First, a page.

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Silencing Liars

In this age of Blogs, Facebook and Twitter, sooner or later someone will post something untrue about you.  When I taught junior high, a student snuck into my room and used my school computer to open up a My Space account in my own name without permission or support.  Meanwhile, a few years later an educational blog claimed I was a faith healer, charging $25 per healing.  Although the second site was a practical joke to illustrate how gossip spreads, the first was intended to harm my reputation as a teacher.  When facts don’t add up with the truth, its time to silence liars

David was a war hero, skilled musician and chosen by God to become Israel’s second king.  Despite having great intentions, 1 Samuel 16:7, David was young, curious and easy prey for temptation.  Thus, when he decided not to report to work for several months, not going off to war in 2 Samuel 11:1, David committed adultery, tried to cover up his own child and had Bathsheba’s husband murdered.  Unfortunately, David’s reputation is often tied to this rebellious streak, opening the door for future innuendos and rumors.  Psalm 63:11 addresses David’s prayer to cease the mouths of his critics.

When you do fall, especially in public, its hard to repair the trust of others that you have broken.  There will always be those who will point out your blemishes.  However, as you walk in the steps of Jesus, 1 John 2:6, the amount of your enemies will decline as long as your talk matches your walk.  If you’re struggling to silence false statements made against you, claim the words of David in Psalm 63:11 to silence the liars in your life.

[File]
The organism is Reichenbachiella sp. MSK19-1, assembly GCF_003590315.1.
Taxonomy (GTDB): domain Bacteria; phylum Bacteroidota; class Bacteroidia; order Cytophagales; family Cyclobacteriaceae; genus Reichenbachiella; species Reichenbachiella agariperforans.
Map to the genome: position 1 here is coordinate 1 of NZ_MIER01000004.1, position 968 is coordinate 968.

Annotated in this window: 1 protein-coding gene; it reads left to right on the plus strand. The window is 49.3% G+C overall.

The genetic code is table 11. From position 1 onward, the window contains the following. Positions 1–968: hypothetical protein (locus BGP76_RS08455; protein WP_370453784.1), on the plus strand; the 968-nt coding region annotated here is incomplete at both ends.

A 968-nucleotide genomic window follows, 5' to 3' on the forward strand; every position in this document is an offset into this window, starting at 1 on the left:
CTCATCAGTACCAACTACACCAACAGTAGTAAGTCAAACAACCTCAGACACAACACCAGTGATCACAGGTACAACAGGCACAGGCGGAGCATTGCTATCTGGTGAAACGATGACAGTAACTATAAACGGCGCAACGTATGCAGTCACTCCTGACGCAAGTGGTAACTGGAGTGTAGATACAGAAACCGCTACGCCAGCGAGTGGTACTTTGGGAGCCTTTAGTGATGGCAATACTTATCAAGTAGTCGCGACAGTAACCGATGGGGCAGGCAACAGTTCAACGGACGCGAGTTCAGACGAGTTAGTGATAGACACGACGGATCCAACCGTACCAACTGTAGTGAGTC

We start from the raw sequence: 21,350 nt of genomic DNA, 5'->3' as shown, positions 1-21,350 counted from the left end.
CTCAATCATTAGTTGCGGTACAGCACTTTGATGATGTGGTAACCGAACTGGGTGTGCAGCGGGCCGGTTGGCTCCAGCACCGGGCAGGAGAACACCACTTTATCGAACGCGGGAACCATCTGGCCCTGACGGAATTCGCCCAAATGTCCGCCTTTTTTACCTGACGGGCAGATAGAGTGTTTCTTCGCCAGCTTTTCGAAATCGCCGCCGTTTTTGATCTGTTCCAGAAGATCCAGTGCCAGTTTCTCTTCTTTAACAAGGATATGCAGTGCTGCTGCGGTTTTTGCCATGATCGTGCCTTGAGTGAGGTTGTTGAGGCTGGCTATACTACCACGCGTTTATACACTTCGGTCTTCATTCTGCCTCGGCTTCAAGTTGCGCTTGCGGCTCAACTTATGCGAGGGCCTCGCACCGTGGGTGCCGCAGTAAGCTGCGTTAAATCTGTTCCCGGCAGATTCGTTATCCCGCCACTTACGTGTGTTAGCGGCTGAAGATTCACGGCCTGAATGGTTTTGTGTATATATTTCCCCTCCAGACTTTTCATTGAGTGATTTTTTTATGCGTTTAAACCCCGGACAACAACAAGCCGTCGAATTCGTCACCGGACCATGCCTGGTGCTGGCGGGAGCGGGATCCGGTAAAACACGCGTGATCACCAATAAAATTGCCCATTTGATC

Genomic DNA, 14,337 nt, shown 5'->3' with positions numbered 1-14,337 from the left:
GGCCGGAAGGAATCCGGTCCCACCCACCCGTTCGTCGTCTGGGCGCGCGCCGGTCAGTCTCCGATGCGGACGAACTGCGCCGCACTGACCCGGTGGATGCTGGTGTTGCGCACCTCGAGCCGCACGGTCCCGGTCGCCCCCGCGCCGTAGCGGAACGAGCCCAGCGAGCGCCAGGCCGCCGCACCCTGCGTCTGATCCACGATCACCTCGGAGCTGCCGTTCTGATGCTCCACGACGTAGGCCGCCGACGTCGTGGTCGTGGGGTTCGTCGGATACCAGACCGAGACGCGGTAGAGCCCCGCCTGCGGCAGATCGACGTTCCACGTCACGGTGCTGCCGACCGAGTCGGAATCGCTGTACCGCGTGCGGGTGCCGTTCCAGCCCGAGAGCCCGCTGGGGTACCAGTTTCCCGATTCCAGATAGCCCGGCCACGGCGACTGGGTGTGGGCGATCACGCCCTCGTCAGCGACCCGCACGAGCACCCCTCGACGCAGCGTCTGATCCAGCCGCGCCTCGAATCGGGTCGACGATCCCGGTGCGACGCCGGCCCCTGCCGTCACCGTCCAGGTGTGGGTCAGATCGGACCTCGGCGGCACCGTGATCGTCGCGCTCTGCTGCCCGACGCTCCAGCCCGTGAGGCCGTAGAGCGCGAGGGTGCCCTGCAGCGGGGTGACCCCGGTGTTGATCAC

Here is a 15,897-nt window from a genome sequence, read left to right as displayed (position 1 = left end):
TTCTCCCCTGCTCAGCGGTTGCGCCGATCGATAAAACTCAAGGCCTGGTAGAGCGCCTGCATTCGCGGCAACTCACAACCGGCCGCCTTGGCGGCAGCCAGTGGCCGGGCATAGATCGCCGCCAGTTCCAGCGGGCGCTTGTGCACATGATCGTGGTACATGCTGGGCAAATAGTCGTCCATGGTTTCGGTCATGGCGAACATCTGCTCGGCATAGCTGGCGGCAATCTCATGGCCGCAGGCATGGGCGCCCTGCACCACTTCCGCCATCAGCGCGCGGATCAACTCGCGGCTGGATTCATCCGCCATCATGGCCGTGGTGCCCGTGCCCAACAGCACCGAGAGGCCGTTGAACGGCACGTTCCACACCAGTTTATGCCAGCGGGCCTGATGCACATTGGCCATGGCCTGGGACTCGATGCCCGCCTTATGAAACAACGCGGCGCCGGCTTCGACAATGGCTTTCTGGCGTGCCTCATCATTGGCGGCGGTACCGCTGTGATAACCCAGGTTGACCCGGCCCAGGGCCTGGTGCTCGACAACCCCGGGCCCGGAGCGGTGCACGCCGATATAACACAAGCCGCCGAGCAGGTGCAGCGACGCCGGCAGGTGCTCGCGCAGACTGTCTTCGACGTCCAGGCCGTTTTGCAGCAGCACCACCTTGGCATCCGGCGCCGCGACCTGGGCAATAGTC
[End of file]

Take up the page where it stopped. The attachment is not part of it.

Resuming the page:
by Jay Mankus



What Lies Beneath the Surface


In a sense, every day at some point is like a scene from The Truman Show starring Jim Carey.  Whether you are at home, work or out in your community, someone is going to ask you sooner or later, “how are you doing?”  The protocol response is typically “I’m fine,” maybe you chit chat for a moment or two, then you carry on with the rest of your day.  However, what happens when you deviate from the norm?  Does this inquiring mind drop everything to give you their undivided attention or are they simply going through the motions like you, afraid to find out what’s really beneath the surface?

Whenever I have an opportunity to converse with others, I tend to have code words which suggest what lies beneath the surface of my heart.  If I say, “I can’t complain,” this means that I am just doing okay, not great.  However, when I use “I’m surviving,” I am giving people a cue, an invitation to go deep into my life.  Unfortunately, many of my colleagues often miss this sign, too focused on their life, specific tasks or too busy to get involved.

For3 years, Jesus invested his time and energy into 12 men.  Though most of their early discussions were likely superficial, Jesus demonstrated what it meant to be a relational person in John 4.  At their Last Supper together, Matthew 26:17-30, Jesus poured out his heart to his disciples, revealing the anguish and emotions deep inside.  Later on in the Garden of Gethsemane, Jesus pulls onside his 3 closest friends, Matthew 26:27-28, further sharing the painful burden he was carrying.  These 3 men were so touched, they each fell asleep, unable to tarry in prayer with their brother.

Although we were never with Jesus in this garden, we have all fallen asleep on our brothers and sisters.  Cell phones, game systems and the internet have lured many of us away from developing intimate relationships with the people we love.  What are we fearful of?  Why do we settle for mediocre conversations?  Don’t let another cue fade away into the distant future.  Rather, lend an ear and take a chance by asking a follow up question so that you can get to the bottom of what lies beneath the surface of the people you love.

by Jay Mankus

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